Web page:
“We wanted the menu to be approachable to a large audience. You can dine in this restaurant a lot of different ways so it’s a beautiful space, really built on being able to dine casual or a little more extensive if you want. We’re casting a big net.”

“We took our time opening the restaurant because we wanted to do it right, and we love the community of Westfield. In fact, Chef Nick DeRosa grew up in Westfield. So now, he’s a hometown hero,” said Halliday.

Chef DeRosa started working with Harvest at Roots Steakhouse in Summit about six years ago and was there for three years before working at Huntley Taverne in Summit. “There, I just absolutely fell in love with the farm-to-table movement, buying responsibly, and just creating a menu every day. And it’s a natural progression for me to go to Addams, I think, and to just continue what we were doing at Huntley,” Chef DeRosa said.

“We get three farm deliveries a day and we get fresh fish every single day coming out of Asbury Park. So there’s a lot of small things that have to change on the menu, whether it be what type of lettuce we’re using, or a different type of tomato or onion. Or, if we have fresh zucchini, we want to feature that as a center-of-the-plate item. We change the menu a little bit every day and print it daily. I add anywhere from three to four different items each day. That keeps it fresh all the time,” Chef DeRosa said.

Addams Tavern still has its staples you can enjoy daily: avocado toast, tuna tartare, chicken wings, Romaine Caesar salad, halibut, fried chicken, filet mignon. Chef DeRosa says they have 20 small plates on the menu and 10 of them rotate on a weekly basis. Proteins rotate in and out of the menu, such as different pork dishes or various local fish, be it snapper, bass, or scallops, he said.

“The coolest part about our kitchen is that we have open fire, Argentinian grills that are operating a pulley system,” said Chef DeRosa. You can watch the chefs work in the kitchen through a window while they grill your meal. “Our goal as a team is to touch at least one ingredient from every dish onto that grill, whether it be slow-smoking a fruit to make a vinaigrette for a salad, or grilling lettuce, or the fish is going on the grill, or a pork chop is being grilled. That is really the engine of our menu, from the brunch/lunch to the dinner menu. It’s nice to have that focus but we still make classics,” said Chef DeRosa.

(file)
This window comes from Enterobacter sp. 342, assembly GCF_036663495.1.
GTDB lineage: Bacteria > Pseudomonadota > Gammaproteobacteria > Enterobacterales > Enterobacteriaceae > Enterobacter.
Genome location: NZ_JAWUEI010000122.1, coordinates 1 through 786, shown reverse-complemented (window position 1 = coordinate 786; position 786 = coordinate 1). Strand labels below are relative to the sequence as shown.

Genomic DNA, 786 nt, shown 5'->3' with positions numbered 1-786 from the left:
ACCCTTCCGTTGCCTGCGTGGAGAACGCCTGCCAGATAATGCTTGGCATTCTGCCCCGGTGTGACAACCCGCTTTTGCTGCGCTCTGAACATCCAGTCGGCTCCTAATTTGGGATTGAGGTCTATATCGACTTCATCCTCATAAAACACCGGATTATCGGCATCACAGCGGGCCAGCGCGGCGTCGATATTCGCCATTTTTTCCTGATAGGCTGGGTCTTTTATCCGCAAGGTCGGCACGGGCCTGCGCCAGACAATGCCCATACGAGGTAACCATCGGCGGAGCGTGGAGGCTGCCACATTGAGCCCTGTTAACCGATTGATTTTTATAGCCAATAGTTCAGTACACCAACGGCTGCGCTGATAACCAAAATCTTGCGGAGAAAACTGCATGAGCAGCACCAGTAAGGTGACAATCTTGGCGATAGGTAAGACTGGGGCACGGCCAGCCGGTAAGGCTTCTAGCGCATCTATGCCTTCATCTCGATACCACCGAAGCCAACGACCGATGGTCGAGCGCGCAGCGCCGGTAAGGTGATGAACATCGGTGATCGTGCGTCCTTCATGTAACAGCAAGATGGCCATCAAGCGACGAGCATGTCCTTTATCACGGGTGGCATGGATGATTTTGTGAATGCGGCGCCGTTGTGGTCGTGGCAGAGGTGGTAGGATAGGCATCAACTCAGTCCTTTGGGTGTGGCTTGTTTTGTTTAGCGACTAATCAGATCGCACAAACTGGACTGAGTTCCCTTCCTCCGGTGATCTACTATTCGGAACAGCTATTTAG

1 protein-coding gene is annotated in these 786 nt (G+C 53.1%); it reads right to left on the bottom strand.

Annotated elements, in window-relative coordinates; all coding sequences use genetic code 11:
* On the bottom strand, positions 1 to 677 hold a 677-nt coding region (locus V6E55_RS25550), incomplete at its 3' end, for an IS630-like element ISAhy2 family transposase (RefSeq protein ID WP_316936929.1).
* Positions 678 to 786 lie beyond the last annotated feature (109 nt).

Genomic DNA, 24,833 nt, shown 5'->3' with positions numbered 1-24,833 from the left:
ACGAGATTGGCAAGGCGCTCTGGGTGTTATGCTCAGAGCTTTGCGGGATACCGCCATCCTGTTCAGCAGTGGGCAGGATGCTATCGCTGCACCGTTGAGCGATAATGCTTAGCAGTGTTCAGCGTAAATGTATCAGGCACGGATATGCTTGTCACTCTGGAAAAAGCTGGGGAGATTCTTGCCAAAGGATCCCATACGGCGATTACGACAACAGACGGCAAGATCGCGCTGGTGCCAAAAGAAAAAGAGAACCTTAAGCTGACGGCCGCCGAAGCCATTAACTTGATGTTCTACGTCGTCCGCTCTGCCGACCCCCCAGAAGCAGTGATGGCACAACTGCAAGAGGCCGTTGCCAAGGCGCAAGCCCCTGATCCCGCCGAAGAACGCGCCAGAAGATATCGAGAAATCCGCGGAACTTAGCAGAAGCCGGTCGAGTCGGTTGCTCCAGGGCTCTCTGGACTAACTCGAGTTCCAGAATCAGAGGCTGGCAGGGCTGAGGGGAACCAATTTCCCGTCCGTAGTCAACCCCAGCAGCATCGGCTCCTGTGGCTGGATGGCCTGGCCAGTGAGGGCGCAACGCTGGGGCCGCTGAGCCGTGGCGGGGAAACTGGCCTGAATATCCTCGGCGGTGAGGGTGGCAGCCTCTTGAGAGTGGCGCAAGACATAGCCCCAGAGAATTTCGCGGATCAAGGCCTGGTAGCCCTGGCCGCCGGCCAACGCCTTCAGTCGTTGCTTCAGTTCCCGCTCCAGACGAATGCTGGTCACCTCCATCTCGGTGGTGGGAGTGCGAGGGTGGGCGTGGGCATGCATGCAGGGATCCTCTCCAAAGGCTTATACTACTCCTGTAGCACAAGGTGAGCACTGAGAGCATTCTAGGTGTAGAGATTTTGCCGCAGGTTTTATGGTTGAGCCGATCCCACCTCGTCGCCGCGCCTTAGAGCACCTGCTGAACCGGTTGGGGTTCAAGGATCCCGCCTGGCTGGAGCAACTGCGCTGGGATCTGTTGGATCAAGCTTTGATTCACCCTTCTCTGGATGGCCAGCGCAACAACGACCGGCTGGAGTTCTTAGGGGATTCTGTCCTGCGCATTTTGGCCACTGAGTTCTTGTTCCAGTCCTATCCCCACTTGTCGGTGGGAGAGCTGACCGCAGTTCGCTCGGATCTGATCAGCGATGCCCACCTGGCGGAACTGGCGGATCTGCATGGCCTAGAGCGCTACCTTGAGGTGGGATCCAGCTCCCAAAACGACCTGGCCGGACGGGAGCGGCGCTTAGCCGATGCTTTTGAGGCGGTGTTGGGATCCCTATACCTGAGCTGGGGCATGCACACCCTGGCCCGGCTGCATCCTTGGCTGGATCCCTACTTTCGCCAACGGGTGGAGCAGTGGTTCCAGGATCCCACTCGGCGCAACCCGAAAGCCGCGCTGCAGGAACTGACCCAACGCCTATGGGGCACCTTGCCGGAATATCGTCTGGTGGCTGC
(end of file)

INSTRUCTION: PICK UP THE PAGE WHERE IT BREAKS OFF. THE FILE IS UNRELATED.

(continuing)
“This summer I had a lot of success with vegetables being the center of the plate items for appetizers. We do a whole grilled eggplant, slowly smoke it over the coals for three hours until it gets super tender. And it’s just a play on a fresh eggplant Parmesan with a fresh tomato salad and melted mozzarella and fresh basil,” said Chef DeRosa.

Make sure you leave room for dessert at Addams Tavern. Their dessert menu is created by classically trained pastry chef Lauren Christiana. The Chocolate Midnight Cake is a must-try three-layer cake soaked with a little bit of rum, sea salt and caramel and served with the grass-fed milk.

If you’re making a reservation for a Friday or Saturday night dinner at Addams, Halliday recommends you do it at least a week in advance. The bar is also a fun place to grab a bite and drink before embarking on your evening plans. It seats about 26 patrons.

Addams has about 165 seats between the two floors. They can host events or private parties in two rooms that can seat either 35 or about 50 people.

“It’s the largest bar in Westfield and it’s a big focal point as you walk in the room. It’s really been a meeting place for the people in Westfield, which is nice to help get us anchored in the community,” Halliday said.